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Some people try to prove the divinity of the Torah by saying that Hebrew is divine. The divinity of Hebrew supposedly proves that someone (i.e., G-d) has designed it. Apart from the fact that it is quite a leap from the divinity of Hebrew to observing all commandments in the Torah, these linguistic proofs are pretty much nonsense.

One famous example is that ears in Hebrew is אָזְנַיִם (oznaim) and measuring/weighing scales is מְאזֹנָים (me’oznaim). Why would these two words be related? Because the sense of balance which the scales use to measure weight is located in the ear. Which of course G-d would know and take into account when He creates a language.

So how can we explain the relation of these two words without divine intervention? First thing to check is whether this is actually a modern discovery. Since when humans know about the connection of the ear with the sense of balance? If this was common knowledge in the ancient world, there is no argument here. The discovery of the vestibular system is attributed to Pierre Flourens in the 19th century. This does not exclude the possibility that the ancient Israelites knew something and the knowledge was lost, but it is improbable.

Next question we need to address is if the words are really related. Words that have two unrelated meanings but are pronounced the same way are called homonyms. One way this can happen is if two words that were originally pronounced differently change their pronounciations over time and end up being pronounced the same way. A German example is "kiver" (jaw in Middle High German) and "kienforha" (pine tree in Old High German) which have converged to "Kiefer" in modern German (Wikipedia: Entstehen und Verschwinden von Homonymen).

A simple way to test if there might be homonymy going on is to look at the two words in related languages. So let’s check Arabic. Wikipedia gives أذن for ear and ميزان for scales. I don’t read Arabic, so I have no clue how to pronounce this, but the middle letter in ear is clearly a dal (pronounced [ð], like "th" in "that"). The middle letter in scales is a zayin (pronounced [z]). The pronounciation difference in a very related langugae makes it probably that there might have been two different words in Hebrew at one point. Additional evidence is that the pronounciation difference reportedly appears in Ugaritic as well, ‘udn is ear and mznm is scales (Does Hebrew moznayim, scales, derive from Hebrew ozen, ear? citing a mail from Ishinan).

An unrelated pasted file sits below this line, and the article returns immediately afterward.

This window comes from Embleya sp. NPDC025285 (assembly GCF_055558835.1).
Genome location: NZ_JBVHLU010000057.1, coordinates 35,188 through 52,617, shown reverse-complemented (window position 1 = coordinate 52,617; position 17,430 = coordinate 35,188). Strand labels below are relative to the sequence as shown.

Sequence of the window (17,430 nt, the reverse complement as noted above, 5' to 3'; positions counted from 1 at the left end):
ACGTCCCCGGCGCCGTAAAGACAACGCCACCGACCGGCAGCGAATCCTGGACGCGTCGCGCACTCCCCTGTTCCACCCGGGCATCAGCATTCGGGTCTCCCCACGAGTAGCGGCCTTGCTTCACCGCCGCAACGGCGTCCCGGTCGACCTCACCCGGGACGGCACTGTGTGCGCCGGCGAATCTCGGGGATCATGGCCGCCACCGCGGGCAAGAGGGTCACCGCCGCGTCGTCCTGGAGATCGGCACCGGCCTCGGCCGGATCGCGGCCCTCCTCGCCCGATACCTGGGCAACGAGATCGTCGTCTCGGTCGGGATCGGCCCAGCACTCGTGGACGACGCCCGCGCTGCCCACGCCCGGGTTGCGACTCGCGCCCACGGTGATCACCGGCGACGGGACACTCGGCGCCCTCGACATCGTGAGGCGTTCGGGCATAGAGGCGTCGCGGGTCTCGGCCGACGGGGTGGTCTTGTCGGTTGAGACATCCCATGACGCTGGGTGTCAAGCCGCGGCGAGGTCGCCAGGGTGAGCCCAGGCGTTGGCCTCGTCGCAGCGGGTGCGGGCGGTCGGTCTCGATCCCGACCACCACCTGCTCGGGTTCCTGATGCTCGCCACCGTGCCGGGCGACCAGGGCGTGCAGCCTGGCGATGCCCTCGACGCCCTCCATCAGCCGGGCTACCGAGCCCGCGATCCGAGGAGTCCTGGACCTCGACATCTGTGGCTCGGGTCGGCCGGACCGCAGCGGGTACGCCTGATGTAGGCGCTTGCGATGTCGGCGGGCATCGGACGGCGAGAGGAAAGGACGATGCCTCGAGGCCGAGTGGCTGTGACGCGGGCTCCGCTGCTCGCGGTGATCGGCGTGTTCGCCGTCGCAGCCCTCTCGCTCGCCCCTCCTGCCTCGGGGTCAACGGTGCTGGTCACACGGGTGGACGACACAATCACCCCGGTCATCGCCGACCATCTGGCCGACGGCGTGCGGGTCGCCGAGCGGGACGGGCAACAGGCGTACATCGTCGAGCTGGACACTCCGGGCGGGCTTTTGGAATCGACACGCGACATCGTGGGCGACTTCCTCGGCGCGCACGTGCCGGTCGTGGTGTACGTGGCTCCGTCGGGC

Linguistics is actually a field of research and there is loads of research on the origin of languages and their developments. I am too lazy to go to the university library, but a web search turns up quite some results on consonant shifts between Proto Semitic and Hebrew and also during the development of Hebrew. Here are some references for those interested: Consonants in Semitic languages, Proto-Semitic Phonemes (Consonants) Exhibiting Sound Shifts in Hebrew and their Equivalents in Aramaic and Classical Arabic, Phonetic mergers in the Semitic languages (or if you want a book Aron Dolgopolsky (1999) From Proto-Semitic to Hebrew). All of the references contain a merging of [ð] and [z], so in my opinion the homonym theory is a very plausible one.

But even if you don’t believe in linguistics, and you see the relation between ear and scales as hard evidence for divine design, you are not done yet. To make the argument work, you would need to prove that there is no other language where the two concepts share the same word (I assume Hebrew should be the only divine language). And by prove I mean not just say it, but actually check all languages. Which is quite a task.